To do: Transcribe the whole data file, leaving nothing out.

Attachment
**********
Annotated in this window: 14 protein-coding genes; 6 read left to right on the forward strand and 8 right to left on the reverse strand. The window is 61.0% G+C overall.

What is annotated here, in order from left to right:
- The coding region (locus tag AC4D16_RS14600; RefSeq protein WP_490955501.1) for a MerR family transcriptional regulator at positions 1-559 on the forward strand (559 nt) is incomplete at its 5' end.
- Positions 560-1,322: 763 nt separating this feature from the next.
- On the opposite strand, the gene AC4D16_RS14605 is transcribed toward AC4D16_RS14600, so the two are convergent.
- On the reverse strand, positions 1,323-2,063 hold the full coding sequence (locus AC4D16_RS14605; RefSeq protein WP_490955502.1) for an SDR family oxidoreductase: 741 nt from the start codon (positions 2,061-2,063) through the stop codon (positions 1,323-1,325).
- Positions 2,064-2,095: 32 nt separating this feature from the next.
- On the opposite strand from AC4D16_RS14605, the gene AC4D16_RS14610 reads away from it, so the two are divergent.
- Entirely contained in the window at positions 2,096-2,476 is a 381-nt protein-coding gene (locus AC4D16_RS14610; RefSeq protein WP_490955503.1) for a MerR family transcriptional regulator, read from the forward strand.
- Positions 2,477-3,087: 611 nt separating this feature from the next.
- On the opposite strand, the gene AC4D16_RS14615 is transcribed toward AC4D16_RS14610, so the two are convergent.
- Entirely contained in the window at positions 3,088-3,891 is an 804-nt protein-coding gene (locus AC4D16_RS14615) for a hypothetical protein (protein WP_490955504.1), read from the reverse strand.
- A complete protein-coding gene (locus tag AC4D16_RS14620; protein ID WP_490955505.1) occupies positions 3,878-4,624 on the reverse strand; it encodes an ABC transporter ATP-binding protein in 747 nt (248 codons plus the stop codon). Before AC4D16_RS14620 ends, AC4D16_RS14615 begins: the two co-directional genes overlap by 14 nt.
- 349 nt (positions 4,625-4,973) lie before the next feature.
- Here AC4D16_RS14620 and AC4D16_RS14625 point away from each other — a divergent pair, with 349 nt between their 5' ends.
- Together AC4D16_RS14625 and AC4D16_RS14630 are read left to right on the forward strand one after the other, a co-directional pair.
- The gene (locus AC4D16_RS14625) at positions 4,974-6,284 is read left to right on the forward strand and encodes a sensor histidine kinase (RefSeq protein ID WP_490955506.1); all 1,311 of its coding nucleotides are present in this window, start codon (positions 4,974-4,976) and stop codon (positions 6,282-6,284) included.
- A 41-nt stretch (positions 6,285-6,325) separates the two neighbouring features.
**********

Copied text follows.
Annotated in this window: 14 protein-coding genes; 6 read left to right on the forward strand and 8 right to left on the reverse strand. The window is 61.0% G+C overall.

What is annotated here, in order from left to right:
- The coding region (locus tag AC4D16_RS14600; RefSeq protein WP_490955501.1) for a MerR family transcriptional regulator at positions 1-559 on the forward strand (559 nt) is incomplete at its 5' end.
- Positions 560-1,322: 763 nt separating this feature from the next.
- On the opposite strand, the gene AC4D16_RS14605 is transcribed toward AC4D16_RS14600, so the two are convergent.
- On the reverse strand, positions 1,323-2,063 hold the full coding sequence (locus AC4D16_RS14605; RefSeq protein WP_490955502.1) for an SDR family oxidoreductase: 741 nt from the start codon (positions 2,061-2,063) through the stop codon (positions 1,323-1,325).
- Positions 2,064-2,095: 32 nt separating this feature from the next.
- On the opposite strand from AC4D16_RS14605, the gene AC4D16_RS14610 reads away from it, so the two are divergent.
- Entirely contained in the window at positions 2,096-2,476 is a 381-nt protein-coding gene (locus AC4D16_RS14610; RefSeq protein WP_490955503.1) for a MerR family transcriptional regulator, read from the forward strand.
- Positions 2,477-3,087: 611 nt separating this feature from the next.
- On the opposite strand, the gene AC4D16_RS14615 is transcribed toward AC4D16_RS14610, so the two are convergent.
- Entirely contained in the window at positions 3,088-3,891 is an 804-nt protein-coding gene (locus AC4D16_RS14615) for a hypothetical protein (protein WP_490955504.1), read from the reverse strand.
- A complete protein-coding gene (locus tag AC4D16_RS14620; protein ID WP_490955505.1) occupies positions 3,878-4,624 on the reverse strand; it encodes an ABC transporter ATP-binding protein in 747 nt (248 codons plus the stop codon). Before AC4D16_RS14620 ends, AC4D16_RS14615 begins: the two co-directional genes overlap by 14 nt.
- 349 nt (positions 4,625-4,973) lie before the next feature.
- Here AC4D16_RS14620 and AC4D16_RS14625 point away from each other — a divergent pair, with 349 nt between their 5' ends.
- Together AC4D16_RS14625 and AC4D16_RS14630 are read left to right on the forward strand one after the other, a co-directional pair.
- The gene (locus AC4D16_RS14625) at positions 4,974-6,284 is read left to right on the forward strand and encodes a sensor histidine kinase (RefSeq protein ID WP_490955506.1); all 1,311 of its coding nucleotides are present in this window, start codon (positions 4,974-4,976) and stop codon (positions 6,282-6,284) included.
- A 41-nt stretch (positions 6,285-6,325) separates the two neighbouring features.